isis unveiled, vol 2: chapter ii (sorcery)

“”Augustine and Cyprian admit that Hermes and Hostanes believed in one true god; the first two maintaining, as well as the two Pagans, that he is invisible and incomprehensible, except spiritually. Moreover, we invite any man of intelligence – provided he be not a religious fanatic – after reading fragments chosen at random from the works of Hermes and Augustine on the Deity, to decide which of the two gives a more philosophical definition of the “unseen Father””. We have at least one writer of fame who is of our opinion. Draper calls the Augustinian productions a “rhapsodical conversation” with God; an “incoherent dream”.

Father Ventura depicts the saint as attitudinizing before an astonished world upon “the most sublime heights of philosophy. ” But here steps in again the same unprejudiced critic, who passes the following remarks on this colossus of Patristic philosophy. “Was it for this preposterous scheme”, he asks, “this product of ignorance and audacity, that the works of the Greek philosophers were to be given up? It was none too soon that the great critics who appeared at the Reformation, by comparing the works of these writers with one another, brought them to their proper level, and taught us to look upon them all with contempt.”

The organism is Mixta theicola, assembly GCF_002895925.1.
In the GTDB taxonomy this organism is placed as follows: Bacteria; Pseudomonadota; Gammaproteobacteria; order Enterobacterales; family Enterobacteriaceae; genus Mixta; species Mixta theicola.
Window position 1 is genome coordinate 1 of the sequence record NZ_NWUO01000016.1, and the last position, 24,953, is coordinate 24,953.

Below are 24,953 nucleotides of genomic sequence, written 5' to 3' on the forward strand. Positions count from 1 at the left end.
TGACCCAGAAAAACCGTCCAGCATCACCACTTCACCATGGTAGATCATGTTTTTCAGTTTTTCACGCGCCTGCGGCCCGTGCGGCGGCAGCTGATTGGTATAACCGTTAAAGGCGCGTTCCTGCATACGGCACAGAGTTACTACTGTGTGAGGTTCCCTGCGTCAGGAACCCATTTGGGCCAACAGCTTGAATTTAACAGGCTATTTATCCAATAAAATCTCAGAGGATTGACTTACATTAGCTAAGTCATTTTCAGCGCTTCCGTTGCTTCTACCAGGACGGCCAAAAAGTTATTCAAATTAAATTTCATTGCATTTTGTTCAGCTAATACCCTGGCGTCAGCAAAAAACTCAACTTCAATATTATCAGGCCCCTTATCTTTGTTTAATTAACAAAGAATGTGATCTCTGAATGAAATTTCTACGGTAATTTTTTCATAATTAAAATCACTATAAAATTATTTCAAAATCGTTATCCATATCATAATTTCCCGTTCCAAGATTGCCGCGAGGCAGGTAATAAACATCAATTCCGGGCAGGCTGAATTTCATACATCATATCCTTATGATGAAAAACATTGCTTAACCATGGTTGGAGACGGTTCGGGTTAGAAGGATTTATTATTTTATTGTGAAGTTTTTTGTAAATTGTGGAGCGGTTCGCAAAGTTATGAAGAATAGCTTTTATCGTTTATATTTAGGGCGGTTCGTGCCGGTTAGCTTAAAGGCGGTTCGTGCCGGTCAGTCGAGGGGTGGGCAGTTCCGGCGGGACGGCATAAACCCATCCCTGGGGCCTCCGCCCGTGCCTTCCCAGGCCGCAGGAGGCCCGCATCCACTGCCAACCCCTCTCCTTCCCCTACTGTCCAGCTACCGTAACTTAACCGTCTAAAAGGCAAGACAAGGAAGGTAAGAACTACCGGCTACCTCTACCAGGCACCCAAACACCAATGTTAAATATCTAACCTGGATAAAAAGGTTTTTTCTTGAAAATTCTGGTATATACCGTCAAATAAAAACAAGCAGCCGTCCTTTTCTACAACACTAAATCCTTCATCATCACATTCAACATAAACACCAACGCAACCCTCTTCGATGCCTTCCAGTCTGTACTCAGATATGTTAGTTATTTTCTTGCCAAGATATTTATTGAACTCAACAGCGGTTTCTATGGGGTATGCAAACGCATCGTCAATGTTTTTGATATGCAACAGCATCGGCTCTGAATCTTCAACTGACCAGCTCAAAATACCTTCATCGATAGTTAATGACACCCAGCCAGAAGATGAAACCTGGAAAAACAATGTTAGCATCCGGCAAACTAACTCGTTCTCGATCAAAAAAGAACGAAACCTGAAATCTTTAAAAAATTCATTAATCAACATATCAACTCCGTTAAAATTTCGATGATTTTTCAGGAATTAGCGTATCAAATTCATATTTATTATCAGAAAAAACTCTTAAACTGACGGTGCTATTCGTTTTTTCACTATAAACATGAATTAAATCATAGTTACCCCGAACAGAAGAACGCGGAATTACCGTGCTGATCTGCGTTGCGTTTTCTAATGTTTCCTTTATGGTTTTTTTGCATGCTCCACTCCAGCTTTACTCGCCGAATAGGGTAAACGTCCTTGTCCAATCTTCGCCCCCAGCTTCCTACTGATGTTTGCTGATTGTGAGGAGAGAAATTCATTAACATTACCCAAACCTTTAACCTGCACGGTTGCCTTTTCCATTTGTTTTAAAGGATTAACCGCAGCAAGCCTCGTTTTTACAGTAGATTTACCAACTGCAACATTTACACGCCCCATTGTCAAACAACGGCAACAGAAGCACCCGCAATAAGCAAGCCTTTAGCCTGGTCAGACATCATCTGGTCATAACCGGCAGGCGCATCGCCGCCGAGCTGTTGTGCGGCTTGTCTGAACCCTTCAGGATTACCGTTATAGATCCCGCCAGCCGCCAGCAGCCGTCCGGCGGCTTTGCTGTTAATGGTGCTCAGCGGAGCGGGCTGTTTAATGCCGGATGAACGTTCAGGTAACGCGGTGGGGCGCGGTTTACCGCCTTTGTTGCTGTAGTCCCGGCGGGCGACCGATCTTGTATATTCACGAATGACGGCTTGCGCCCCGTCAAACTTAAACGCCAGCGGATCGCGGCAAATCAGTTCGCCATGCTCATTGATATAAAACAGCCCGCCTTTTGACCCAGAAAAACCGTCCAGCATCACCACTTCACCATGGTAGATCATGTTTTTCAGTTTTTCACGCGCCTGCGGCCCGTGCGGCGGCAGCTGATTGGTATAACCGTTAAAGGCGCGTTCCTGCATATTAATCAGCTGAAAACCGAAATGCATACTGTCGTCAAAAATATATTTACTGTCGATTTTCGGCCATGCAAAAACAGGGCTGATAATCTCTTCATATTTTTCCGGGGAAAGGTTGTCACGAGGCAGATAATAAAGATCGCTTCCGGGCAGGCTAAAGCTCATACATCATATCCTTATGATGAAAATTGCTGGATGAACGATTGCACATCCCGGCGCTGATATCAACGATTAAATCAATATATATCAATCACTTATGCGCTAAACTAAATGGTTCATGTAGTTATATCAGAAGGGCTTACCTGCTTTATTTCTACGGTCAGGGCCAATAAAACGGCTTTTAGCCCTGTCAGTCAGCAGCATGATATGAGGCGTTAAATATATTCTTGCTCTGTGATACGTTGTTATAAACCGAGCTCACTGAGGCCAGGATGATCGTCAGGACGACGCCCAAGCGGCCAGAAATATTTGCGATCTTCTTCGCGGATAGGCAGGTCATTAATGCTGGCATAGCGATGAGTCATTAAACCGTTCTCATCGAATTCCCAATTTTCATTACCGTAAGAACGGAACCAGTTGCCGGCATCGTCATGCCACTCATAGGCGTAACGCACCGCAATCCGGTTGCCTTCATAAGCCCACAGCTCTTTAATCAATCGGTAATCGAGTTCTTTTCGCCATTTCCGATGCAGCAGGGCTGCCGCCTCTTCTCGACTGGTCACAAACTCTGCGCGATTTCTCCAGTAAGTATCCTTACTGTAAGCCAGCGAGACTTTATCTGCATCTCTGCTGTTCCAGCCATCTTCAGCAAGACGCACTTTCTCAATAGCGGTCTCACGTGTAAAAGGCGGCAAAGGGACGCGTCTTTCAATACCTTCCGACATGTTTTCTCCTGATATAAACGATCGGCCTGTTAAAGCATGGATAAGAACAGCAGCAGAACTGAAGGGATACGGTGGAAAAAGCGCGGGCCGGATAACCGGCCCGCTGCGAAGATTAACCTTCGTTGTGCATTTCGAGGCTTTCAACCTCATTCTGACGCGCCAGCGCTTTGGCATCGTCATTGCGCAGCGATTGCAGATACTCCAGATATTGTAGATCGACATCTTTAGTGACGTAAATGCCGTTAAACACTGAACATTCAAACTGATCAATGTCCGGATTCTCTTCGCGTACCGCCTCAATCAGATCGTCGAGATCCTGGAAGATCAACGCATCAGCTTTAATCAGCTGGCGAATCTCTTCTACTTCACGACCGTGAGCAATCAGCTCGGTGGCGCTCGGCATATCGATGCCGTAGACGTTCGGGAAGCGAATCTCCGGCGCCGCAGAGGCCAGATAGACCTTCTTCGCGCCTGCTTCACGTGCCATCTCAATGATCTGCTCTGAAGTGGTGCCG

For such men as Plotinus, Porphyry, Iamblichus, Apollonius, and even Simon Magus, to be accused of having formed a pact with the Devil, whether the latter personage exist or not, is so absurd as to need but little refutation. If Simon Magus – the most problematical of all in a historical sense – ever existed otherwise than in the overheated fancy of Peter and the other apostles, he was evidently no worse than any of his adversaries. A difference in religious views, however great, is insufficient per se, to send one person to heaven and the other to hell.

Such uncharitable and peremptory doctrines might have been taught in the middle ages; but it is too late now for even the Church to put forward this traditional scarecrow. Research begins to suggest that which, if ever verified, will bring eternal disgrace on the Church of the Apostle Peter, whose very imposition of herself upon that disciple, must be regarded as the most unverified and unverifiable of the assumptions of the Catholic clergy.”

H. P. Blavatsky

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